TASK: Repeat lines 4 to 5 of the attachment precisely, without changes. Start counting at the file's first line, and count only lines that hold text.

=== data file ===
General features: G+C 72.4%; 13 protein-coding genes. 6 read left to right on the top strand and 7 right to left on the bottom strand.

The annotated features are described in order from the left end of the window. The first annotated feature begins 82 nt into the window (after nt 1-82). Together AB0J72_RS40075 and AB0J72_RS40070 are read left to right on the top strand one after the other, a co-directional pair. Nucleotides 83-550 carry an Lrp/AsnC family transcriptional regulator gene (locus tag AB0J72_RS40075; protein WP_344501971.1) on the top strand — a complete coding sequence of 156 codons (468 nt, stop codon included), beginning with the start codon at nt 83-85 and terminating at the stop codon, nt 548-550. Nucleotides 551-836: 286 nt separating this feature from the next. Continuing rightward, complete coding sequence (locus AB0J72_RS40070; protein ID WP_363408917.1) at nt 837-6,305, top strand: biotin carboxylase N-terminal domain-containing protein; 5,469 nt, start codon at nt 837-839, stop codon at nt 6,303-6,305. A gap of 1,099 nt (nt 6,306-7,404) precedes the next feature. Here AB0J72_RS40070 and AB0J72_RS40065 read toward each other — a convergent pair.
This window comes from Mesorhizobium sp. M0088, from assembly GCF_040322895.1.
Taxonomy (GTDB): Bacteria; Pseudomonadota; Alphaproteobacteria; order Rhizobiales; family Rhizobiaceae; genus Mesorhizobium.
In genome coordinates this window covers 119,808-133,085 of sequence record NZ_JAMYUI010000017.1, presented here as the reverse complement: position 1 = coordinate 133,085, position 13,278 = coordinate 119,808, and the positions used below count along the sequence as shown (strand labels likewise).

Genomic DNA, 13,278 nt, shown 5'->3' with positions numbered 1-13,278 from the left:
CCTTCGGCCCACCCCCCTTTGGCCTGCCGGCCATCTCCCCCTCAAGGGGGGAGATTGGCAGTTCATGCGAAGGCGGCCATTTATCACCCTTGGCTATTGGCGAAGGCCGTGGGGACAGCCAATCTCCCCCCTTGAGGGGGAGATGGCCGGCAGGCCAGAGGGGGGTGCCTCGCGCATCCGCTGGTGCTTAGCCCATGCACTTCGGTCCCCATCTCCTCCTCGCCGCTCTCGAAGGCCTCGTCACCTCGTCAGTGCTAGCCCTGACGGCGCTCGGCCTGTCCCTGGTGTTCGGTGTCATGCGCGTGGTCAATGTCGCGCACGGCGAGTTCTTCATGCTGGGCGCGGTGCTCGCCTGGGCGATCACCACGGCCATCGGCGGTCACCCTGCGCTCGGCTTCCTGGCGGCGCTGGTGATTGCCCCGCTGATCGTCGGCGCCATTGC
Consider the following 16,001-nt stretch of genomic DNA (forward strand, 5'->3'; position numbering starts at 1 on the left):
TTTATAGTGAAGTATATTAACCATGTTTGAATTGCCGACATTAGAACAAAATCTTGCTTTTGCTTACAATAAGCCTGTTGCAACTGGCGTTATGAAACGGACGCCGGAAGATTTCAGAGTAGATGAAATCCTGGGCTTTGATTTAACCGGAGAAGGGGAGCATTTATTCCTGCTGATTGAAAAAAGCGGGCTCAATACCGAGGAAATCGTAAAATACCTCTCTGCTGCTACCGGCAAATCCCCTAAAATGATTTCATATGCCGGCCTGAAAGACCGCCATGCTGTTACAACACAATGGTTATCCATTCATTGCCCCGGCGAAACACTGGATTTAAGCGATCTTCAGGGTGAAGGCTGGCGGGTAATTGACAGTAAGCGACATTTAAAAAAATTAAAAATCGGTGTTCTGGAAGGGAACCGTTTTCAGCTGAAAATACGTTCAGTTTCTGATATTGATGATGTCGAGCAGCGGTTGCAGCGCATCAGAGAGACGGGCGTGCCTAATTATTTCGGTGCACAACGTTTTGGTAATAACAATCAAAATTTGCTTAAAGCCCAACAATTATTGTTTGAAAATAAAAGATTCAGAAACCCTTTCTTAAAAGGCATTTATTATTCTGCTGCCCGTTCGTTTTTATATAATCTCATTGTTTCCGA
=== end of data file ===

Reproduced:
Taxonomy (GTDB): Bacteria; Pseudomonadota; Alphaproteobacteria; order Rhizobiales; family Rhizobiaceae; genus Mesorhizobium.
In genome coordinates this window covers 119,808-133,085 of sequence record NZ_JAMYUI010000017.1, presented here as the reverse complement: position 1 = coordinate 133,085, position 13,278 = coordinate 119,808, and the positions used below count along the sequence as shown (strand labels likewise).